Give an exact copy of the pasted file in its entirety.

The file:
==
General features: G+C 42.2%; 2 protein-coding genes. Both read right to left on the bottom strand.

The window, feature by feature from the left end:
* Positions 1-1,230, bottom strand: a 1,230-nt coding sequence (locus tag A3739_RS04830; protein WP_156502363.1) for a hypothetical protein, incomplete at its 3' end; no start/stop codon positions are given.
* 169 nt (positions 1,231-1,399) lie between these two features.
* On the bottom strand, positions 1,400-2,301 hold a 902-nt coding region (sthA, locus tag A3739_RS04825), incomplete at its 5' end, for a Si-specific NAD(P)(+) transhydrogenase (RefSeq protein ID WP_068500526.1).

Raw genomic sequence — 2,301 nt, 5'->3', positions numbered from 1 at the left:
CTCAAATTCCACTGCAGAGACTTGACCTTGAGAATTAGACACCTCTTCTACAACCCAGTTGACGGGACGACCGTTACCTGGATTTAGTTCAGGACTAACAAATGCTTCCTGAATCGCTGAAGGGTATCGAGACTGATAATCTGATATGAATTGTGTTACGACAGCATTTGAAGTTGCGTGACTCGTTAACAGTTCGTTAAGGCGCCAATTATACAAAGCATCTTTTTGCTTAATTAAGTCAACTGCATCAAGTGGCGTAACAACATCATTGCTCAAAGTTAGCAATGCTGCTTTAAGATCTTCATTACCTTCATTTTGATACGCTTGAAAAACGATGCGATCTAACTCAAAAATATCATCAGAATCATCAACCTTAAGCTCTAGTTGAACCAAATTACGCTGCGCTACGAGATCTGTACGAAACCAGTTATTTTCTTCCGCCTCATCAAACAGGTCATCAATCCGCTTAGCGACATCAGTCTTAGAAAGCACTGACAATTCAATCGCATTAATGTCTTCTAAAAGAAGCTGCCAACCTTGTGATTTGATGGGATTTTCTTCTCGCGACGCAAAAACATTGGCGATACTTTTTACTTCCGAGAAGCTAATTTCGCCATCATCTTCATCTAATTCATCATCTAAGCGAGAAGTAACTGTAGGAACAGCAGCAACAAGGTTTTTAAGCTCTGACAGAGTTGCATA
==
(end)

General features: G+C 42.2%; 2 protein-coding genes. Both read right to left on the bottom strand.

The window, feature by feature from the left end:
* Positions 1-1,230, bottom strand: a 1,230-nt coding sequence (locus tag A3739_RS04830; protein WP_156502363.1) for a hypothetical protein, incomplete at its 3' end; no start/stop codon positions are given.
* 169 nt (positions 1,231-1,399) lie between these two features.
* On the bottom strand, positions 1,400-2,301 hold a 902-nt coding region (sthA, locus tag A3739_RS04825), incomplete at its 5' end, for a Si-specific NAD(P)(+) transhydrogenase (RefSeq protein ID WP_068500526.1).

Raw genomic sequence — 2,301 nt, 5'->3', positions numbered from 1 at the left:
CTCAAATTCCACTGCAGAGACTTGACCTTGAGAATTAGACACCTCTTCTACAACCCAGTTGACGGGACGACCGTTACCTGGATTTAGTTCAGGACTAACAAATGCTTCCTGAATCGCTGAAGGGTATCGAGACTGATAATCTGATATGAATTGTGTTACGACAGCATTTGAAGTTGCGTGACTCGTTAACAGTTCGTTAAGGCGCCAATTATACAAAGCATCTTTTTGCTTAATTAAGTCAACTGCATCAAGTGGCGTAACAACATCATTGCTCAAAGTTAGCAATGCTGCTTTAAGATCTTCATTACCTTCATTTTGATACGCTTGAAAAACGATGCGATCTAACTCAAAAATATCATCAGAATCATCAACCTTAAGCTCTAGTTGAACCAAATTACGCTGCGCTACGAGATCTGTACGAAACCAGTTATTTTCTTCCGCCTCATCAAACAGGTCATCAATCCGCTTAGCGACATCAGTCTTAGAAAGCACTGACAATTCAATCGCATTAATGTCTTCTAAAAGAAGCTGCCAACCTTGTGATTTGATGGGATTTTCTTCTCGCGACGCAAAAACATTGGCGATACTTTTTACTTCCGAGAAGCTAATTTCGCCATCATCTTCATCTAATTCATCATCTAAGCGAGAAGTAACTGTAGGAACAGCAGCAACAAGGTTTTTAAGCTCTGACAGAGTTGCATA